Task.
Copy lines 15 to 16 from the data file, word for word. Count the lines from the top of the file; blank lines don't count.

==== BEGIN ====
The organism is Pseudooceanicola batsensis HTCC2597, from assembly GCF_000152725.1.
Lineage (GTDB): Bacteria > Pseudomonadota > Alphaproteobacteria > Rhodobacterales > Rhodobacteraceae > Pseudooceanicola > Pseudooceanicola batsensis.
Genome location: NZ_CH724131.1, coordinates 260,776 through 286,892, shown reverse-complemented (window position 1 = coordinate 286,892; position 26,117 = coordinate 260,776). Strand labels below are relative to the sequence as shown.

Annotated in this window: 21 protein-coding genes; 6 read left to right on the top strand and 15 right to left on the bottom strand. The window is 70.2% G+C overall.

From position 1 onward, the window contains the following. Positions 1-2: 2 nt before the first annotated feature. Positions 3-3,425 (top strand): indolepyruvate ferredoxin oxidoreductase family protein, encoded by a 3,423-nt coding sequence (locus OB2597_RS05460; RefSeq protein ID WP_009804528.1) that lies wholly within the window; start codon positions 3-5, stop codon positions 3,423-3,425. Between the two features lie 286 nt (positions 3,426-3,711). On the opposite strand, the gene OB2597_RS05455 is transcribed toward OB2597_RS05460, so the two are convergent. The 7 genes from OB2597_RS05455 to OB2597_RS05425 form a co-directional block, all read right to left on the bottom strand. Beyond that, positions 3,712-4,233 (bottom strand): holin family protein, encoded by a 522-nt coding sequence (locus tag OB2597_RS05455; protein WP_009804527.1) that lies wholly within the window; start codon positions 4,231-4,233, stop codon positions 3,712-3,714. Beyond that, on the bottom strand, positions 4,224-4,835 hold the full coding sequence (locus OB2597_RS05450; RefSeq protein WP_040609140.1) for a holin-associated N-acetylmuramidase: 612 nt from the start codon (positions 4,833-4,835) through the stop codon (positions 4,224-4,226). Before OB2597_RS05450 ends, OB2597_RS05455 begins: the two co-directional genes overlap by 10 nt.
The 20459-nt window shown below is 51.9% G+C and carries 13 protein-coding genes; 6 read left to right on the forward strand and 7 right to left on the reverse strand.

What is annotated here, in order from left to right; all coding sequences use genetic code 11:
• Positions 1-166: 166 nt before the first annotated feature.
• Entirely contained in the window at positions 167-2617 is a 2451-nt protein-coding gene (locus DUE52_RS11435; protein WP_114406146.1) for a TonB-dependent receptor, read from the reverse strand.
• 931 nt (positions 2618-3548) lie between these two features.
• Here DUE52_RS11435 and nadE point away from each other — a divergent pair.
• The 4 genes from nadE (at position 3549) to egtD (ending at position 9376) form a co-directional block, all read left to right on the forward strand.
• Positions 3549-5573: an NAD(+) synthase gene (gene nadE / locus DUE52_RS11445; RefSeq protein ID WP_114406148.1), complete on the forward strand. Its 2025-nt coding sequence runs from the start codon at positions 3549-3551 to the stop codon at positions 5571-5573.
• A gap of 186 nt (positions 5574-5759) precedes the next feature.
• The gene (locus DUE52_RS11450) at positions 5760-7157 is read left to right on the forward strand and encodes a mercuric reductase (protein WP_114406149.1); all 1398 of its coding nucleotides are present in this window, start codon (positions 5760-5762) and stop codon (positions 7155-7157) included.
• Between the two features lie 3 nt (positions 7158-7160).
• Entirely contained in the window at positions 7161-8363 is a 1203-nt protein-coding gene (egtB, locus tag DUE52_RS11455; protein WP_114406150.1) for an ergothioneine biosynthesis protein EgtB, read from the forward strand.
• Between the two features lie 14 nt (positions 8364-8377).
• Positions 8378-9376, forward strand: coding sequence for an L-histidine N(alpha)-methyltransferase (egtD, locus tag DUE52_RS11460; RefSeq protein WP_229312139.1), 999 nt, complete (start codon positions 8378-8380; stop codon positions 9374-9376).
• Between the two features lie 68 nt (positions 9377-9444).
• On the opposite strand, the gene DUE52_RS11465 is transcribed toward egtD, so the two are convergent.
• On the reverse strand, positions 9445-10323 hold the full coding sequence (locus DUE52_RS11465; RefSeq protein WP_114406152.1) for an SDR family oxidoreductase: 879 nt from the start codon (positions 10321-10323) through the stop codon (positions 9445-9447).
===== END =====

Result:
• The gene (locus DUE52_RS11450) at positions 5760-7157 is read left to right on the forward strand and encodes a mercuric reductase (protein WP_114406149.1); all 1398 of its coding nucleotides are present in this window, start codon (positions 5760-5762) and stop codon (positions 7155-7157) included.
• Between the two features lie 3 nt (positions 7158-7160).